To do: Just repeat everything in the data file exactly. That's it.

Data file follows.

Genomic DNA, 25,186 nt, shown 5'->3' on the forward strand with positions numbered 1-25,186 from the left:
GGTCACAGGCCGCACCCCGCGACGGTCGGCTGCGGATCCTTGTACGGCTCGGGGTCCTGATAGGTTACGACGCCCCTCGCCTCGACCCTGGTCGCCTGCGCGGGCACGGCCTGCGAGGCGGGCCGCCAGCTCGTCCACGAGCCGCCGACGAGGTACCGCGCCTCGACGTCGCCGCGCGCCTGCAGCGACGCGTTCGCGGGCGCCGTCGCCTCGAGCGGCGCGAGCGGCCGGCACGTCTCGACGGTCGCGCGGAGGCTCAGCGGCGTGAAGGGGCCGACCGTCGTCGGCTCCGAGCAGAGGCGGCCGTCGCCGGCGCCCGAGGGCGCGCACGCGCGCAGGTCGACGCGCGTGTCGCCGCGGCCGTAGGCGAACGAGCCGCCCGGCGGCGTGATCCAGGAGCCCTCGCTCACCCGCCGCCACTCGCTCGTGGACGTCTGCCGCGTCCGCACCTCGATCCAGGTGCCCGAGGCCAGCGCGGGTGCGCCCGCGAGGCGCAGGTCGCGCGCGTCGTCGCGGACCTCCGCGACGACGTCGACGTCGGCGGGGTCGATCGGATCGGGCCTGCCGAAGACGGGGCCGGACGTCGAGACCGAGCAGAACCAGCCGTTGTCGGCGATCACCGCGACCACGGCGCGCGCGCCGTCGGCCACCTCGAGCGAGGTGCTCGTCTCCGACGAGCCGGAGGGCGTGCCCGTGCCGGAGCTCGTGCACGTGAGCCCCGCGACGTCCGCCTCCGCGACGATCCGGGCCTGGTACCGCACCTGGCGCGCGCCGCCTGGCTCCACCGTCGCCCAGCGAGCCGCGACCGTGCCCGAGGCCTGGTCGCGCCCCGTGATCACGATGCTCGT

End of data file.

Genomic DNA, 25,186 nt, shown 5'->3' on the forward strand with positions numbered 1-25,186 from the left:
GGTCACAGGCCGCACCCCGCGACGGTCGGCTGCGGATCCTTGTACGGCTCGGGGTCCTGATAGGTTACGACGCCCCTCGCCTCGACCCTGGTCGCCTGCGCGGGCACGGCCTGCGAGGCGGGCCGCCAGCTCGTCCACGAGCCGCCGACGAGGTACCGCGCCTCGACGTCGCCGCGCGCCTGCAGCGACGCGTTCGCGGGCGCCGTCGCCTCGAGCGGCGCGAGCGGCCGGCACGTCTCGACGGTCGCGCGGAGGCTCAGCGGCGTGAAGGGGCCGACCGTCGTCGGCTCCGAGCAGAGGCGGCCGTCGCCGGCGCCCGAGGGCGCGCACGCGCGCAGGTCGACGCGCGTGTCGCCGCGGCCGTAGGCGAACGAGCCGCCCGGCGGCGTGATCCAGGAGCCCTCGCTCACCCGCCGCCACTCGCTCGTGGACGTCTGCCGCGTCCGCACCTCGATCCAGGTGCCCGAGGCCAGCGCGGGTGCGCCCGCGAGGCGCAGGTCGCGCGCGTCGTCGCGGACCTCCGCGACGACGTCGACGTCGGCGGGGTCGATCGGATCGGGCCTGCCGAAGACGGGGCCGGACGTCGAGACCGAGCAGAACCAGCCGTTGTCGGCGATCACCGCGACCACGGCGCGCGCGCCGTCGGCCACCTCGAGCGAGGTGCTCGTCTCCGACGAGCCGGAGGGCGTGCCCGTGCCGGAGCTCGTGCACGTGAGCCCCGCGACGTCCGCCTCCGCGACGATCCGGGCCTGGTACCGCACCTGGCGCGCGCCGCCTGGCTCCACCGTCGCCCAGCGAGCCGCGACCGTGCCCGAGGCCTGGTCGCGCCCCGTGATCACGATGCTCGT